To stave off pensions ‘time-bomb’, more education needed to highlight benefits
By Frank Conway
A report from the Central Statistics Office today shows that the number of workers who had a pension in the fourth quarter of last year fell to 46.7% compared to 51.2% in the fourth quarter of 2009.
Considering that Ireland has experienced the most crushing debt laden economic meltdown in living memory, the numbers could have been far worse. But that is not to take away from the very serious issue of so few having no pension provision at all other than the state pension.
Today’s numbers are the first study since 2009 and form part of the CSO’s latest quarterly Household National Survey.
To put things into perspective, 42% of workers said they expected an occupational or personal pension would be their main source of income when they retired.
However, the proportion of workers who expected the state pension to be their main source of income rose from 26% in 2009 to 36% in the fourth quarter of last year – highlighting the deepening pension crisis facing the country. It also reinforces the extremely difficult period the vast majority of families across Ireland have had to endure since the last study in 2009. And it is not just the broad economic conditions. Growing taxes and charges, including the USC, rising college and secondary school costs, rising insurance costs just to name a few are limiting the financial capacity of families to find the additional funds to pay into private pensions.
More men than women had pension cover – with the level of coverage for male workers coming in at 47.2% and for female workers at 46.2%.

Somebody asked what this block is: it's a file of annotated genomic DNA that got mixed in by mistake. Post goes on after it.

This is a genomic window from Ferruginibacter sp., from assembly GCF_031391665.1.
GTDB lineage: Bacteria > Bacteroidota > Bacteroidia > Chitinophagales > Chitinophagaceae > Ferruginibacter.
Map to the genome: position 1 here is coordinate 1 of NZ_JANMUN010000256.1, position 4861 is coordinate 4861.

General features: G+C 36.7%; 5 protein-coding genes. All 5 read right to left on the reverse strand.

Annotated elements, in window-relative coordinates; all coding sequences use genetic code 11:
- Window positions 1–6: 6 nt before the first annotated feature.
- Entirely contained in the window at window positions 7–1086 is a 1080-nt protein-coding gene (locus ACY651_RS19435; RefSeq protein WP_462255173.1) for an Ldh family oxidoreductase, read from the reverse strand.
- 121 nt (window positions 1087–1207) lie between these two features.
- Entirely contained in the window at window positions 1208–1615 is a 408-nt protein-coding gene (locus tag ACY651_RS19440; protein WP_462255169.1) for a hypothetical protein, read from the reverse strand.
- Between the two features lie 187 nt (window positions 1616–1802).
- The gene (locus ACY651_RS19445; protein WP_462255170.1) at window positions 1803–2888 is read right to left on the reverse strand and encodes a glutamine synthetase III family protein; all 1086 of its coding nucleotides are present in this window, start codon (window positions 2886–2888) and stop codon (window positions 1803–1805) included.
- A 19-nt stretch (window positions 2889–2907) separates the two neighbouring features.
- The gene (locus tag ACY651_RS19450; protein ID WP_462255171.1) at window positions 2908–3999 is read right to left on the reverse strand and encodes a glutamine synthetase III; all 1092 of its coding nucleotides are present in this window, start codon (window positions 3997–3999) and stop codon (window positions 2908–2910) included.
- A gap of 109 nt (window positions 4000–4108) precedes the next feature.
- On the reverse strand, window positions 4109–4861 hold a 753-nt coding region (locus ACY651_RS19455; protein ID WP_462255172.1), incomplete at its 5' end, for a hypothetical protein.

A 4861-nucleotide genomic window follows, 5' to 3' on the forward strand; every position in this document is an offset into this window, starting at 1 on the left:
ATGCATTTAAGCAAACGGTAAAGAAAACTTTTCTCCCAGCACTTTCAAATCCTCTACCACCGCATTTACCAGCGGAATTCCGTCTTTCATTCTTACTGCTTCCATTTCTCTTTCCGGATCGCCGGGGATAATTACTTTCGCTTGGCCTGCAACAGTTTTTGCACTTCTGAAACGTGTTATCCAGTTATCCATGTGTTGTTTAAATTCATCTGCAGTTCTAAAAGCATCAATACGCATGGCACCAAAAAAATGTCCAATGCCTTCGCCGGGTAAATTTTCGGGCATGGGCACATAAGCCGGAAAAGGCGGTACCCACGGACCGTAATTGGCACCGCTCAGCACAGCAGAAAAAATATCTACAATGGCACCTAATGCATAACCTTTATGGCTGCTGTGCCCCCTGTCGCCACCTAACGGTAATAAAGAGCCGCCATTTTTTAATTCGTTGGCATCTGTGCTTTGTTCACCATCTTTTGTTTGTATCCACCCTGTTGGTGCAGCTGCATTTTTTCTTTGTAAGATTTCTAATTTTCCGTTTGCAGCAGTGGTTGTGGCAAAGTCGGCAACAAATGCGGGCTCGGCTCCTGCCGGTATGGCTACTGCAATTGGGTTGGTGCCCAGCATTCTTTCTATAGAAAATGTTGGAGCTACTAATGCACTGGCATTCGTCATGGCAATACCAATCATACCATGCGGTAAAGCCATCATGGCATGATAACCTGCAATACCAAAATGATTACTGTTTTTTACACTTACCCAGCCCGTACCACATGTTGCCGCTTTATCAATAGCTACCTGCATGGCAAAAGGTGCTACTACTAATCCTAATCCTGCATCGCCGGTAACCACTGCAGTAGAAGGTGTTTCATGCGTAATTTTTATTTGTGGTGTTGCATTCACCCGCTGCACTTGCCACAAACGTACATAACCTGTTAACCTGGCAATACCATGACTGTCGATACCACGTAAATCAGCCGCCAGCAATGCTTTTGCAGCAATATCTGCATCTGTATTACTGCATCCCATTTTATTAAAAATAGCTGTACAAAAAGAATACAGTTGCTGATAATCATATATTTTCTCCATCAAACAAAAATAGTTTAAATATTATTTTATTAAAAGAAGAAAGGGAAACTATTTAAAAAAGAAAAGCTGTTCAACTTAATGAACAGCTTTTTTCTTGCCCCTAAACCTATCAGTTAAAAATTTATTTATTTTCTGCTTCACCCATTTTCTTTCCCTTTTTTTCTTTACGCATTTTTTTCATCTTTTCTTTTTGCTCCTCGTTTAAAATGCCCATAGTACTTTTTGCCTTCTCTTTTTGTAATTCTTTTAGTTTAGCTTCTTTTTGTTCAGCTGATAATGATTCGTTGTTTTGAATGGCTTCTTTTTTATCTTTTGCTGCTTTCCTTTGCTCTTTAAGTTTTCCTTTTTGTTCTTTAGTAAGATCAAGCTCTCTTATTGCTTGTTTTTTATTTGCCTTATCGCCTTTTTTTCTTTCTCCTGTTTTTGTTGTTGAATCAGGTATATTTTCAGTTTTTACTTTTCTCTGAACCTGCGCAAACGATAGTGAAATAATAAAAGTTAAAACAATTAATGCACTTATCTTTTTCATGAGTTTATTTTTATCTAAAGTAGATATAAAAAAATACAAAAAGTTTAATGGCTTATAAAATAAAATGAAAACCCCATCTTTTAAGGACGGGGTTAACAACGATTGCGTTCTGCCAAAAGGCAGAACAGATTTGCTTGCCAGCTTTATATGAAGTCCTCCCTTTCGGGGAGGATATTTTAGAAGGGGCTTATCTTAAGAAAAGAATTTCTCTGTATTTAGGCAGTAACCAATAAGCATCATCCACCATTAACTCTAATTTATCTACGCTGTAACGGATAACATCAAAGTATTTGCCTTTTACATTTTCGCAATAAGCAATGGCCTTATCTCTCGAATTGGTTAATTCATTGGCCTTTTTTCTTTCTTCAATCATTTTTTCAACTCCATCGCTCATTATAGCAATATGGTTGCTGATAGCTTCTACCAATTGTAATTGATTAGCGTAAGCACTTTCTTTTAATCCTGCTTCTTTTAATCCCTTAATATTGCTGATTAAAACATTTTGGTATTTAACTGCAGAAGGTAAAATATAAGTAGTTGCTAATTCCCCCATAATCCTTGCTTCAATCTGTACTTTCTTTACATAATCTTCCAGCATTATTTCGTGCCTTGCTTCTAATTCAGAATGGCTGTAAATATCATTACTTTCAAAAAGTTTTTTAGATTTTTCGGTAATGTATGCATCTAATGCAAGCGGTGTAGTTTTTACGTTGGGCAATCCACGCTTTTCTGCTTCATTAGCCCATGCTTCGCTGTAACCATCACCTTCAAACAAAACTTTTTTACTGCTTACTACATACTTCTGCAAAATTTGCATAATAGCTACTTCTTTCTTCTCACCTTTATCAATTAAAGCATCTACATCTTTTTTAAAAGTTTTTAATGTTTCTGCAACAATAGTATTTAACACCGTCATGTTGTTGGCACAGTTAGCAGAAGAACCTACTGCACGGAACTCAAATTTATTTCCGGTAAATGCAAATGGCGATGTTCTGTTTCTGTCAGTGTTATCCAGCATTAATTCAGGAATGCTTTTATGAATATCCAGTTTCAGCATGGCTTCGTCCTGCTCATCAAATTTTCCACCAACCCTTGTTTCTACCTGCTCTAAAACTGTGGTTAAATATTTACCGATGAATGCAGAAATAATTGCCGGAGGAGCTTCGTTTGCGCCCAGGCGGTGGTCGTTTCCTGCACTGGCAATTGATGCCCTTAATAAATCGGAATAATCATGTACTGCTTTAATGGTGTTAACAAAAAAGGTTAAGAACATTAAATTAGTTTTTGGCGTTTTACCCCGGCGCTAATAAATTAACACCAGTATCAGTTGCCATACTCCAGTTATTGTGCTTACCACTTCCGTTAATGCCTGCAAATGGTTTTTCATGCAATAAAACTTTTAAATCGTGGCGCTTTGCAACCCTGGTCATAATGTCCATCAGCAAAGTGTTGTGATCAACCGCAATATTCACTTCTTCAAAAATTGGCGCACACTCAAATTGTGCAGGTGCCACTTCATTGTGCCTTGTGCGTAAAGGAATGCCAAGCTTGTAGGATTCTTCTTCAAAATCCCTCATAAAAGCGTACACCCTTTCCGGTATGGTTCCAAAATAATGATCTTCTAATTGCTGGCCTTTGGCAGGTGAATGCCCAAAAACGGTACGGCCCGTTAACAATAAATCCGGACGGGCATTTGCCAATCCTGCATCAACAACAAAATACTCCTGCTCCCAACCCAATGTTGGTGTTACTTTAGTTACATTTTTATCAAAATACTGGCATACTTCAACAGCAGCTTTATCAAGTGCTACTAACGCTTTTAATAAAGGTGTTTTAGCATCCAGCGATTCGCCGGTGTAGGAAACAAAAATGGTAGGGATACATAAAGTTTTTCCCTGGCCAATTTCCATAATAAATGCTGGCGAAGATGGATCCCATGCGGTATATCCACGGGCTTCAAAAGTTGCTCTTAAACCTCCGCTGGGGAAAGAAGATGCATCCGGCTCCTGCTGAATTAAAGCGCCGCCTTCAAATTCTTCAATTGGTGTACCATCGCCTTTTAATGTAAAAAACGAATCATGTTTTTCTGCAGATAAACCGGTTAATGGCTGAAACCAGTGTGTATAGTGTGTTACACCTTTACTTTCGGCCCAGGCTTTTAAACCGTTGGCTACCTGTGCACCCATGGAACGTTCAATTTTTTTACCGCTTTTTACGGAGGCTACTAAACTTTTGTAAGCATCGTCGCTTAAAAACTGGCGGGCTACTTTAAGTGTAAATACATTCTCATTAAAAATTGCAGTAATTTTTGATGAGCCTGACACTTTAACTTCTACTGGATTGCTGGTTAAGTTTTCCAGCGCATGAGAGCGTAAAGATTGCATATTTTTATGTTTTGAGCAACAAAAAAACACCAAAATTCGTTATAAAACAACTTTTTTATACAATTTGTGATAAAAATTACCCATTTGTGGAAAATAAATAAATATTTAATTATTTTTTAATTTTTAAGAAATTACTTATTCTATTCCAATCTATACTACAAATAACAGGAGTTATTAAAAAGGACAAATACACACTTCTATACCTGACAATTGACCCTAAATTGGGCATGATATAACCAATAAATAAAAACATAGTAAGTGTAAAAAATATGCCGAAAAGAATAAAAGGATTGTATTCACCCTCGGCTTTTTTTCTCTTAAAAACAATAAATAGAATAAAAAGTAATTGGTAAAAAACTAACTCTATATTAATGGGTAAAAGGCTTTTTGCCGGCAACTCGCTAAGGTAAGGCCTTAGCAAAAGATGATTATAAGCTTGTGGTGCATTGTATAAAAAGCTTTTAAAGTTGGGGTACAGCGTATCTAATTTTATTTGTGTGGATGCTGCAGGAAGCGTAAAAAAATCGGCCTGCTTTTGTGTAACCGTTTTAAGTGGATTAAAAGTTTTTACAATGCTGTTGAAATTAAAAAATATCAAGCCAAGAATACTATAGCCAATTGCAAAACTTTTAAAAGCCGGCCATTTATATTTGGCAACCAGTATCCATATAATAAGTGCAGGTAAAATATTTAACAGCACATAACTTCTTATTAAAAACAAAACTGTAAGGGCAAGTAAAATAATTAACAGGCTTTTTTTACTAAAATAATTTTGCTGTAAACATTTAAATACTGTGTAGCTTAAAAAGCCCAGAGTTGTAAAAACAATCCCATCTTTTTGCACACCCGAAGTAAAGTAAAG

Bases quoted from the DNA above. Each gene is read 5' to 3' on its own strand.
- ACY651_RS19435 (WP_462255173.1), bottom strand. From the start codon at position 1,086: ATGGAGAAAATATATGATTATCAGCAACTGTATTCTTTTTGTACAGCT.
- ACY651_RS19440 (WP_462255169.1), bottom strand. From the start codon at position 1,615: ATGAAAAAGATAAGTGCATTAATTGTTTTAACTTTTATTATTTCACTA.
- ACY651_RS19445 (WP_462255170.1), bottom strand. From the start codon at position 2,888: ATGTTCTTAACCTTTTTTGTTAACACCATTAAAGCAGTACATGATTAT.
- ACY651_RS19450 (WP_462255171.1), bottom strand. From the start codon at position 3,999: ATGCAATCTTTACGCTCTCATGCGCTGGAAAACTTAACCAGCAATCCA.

They also reveal that pension coverage was lowest amongst the youngest workers. Just 14.1% of workers aged between 20 and 24 had a pension in the fourth quarter of last year, while 36% of workers aged between 25 and 34 had a pension.
The CSO said that pension coverage was highest among workers aged between 35 and 44 years of age, standing at 55.3%.
Across Ireland, what is needed is a broad, sustained awareness campaign that highlights the benefits of pension contribution and participation. There must also be greater focus on financial education, with a particular emphasis on money management. And, there must also be a focus on management fees that are applied to pensions as these can significantly reduce the overall value of any investment.
When people are shown the enormous financial benefits of a long-term savings culture for themselves personally through a pension structure, where they can make a direct connection of their monthly contributions, tax relief, company matching and long-term money growth, there is a much greater buy-in. But if there is little or no education or continuous communication, then most people will view pensions as a bit of a black hole. And without clarity and goal-setting, pensions will remain a mystery to many people where most will continue to opt out.